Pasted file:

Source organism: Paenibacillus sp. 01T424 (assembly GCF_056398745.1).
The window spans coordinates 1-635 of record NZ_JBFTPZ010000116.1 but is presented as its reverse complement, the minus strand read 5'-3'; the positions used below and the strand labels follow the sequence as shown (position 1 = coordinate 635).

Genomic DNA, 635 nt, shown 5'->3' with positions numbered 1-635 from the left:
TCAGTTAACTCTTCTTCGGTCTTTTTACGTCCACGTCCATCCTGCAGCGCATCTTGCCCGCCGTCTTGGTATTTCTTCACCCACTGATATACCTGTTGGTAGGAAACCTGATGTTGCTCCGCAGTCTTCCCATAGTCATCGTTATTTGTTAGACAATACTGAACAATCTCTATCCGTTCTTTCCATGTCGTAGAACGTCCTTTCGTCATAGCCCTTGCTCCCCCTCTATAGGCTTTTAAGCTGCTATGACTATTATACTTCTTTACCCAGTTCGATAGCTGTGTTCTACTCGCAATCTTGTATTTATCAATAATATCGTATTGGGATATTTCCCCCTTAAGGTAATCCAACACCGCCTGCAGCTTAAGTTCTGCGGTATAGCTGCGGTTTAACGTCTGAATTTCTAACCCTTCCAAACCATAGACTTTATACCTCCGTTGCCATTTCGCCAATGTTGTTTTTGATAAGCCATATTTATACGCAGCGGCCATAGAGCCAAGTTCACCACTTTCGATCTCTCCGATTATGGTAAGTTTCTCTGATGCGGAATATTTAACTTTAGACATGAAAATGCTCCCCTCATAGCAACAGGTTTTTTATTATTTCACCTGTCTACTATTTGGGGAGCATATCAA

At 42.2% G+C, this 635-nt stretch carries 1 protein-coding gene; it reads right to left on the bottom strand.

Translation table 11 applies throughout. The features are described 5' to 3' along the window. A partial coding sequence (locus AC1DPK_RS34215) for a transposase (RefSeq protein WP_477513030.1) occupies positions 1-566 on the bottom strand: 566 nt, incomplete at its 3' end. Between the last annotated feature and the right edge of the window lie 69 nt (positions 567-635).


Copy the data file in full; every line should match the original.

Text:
Source organism: Paenibacillus sp. 01T424 (assembly GCF_056398745.1).
The window spans coordinates 1-635 of record NZ_JBFTPZ010000116.1 but is presented as its reverse complement, the minus strand read 5'-3'; the positions used below and the strand labels follow the sequence as shown (position 1 = coordinate 635).

Genomic DNA, 635 nt, shown 5'->3' with positions numbered 1-635 from the left:
TCAGTTAACTCTTCTTCGGTCTTTTTACGTCCACGTCCATCCTGCAGCGCATCTTGCCCGCCGTCTTGGTATTTCTTCACCCACTGATATACCTGTTGGTAGGAAACCTGATGTTGCTCCGCAGTCTTCCCATAGTCATCGTTATTTGTTAGACAATACTGAACAATCTCTATCCGTTCTTTCCATGTCGTAGAACGTCCTTTCGTCATAGCCCTTGCTCCCCCTCTATAGGCTTTTAAGCTGCTATGACTATTATACTTCTTTACCCAGTTCGATAGCTGTGTTCTACTCGCAATCTTGTATTTATCAATAATATCGTATTGGGATATTTCCCCCTTAAGGTAATCCAACACCGCCTGCAGCTTAAGTTCTGCGGTATAGCTGCGGTTTAACGTCTGAATTTCTAACCCTTCCAAACCATAGACTTTATACCTCCGTTGCCATTTCGCCAATGTTGTTTTTGATAAGCCATATTTATACGCAGCGGCCATAGAGCCAAGTTCACCACTTTCGATCTCTCCGATTATGGTAAGTTTCTCTGATGCGGAATATTTAACTTTAGACATGAAAATGCTCCCCTCATAGCAACAGGTTTTTTATTATTTCACCTGTCTACTATTTGGGGAGCATATCAA

At 42.2% G+C, this 635-nt stretch carries 1 protein-coding gene; it reads right to left on the bottom strand.

Translation table 11 applies throughout. The features are described 5' to 3' along the window. A partial coding sequence (locus AC1DPK_RS34215) for a transposase (RefSeq protein WP_477513030.1) occupies positions 1-566 on the bottom strand: 566 nt, incomplete at its 3' end. Between the last annotated feature and the right edge of the window lie 69 nt (positions 567-635).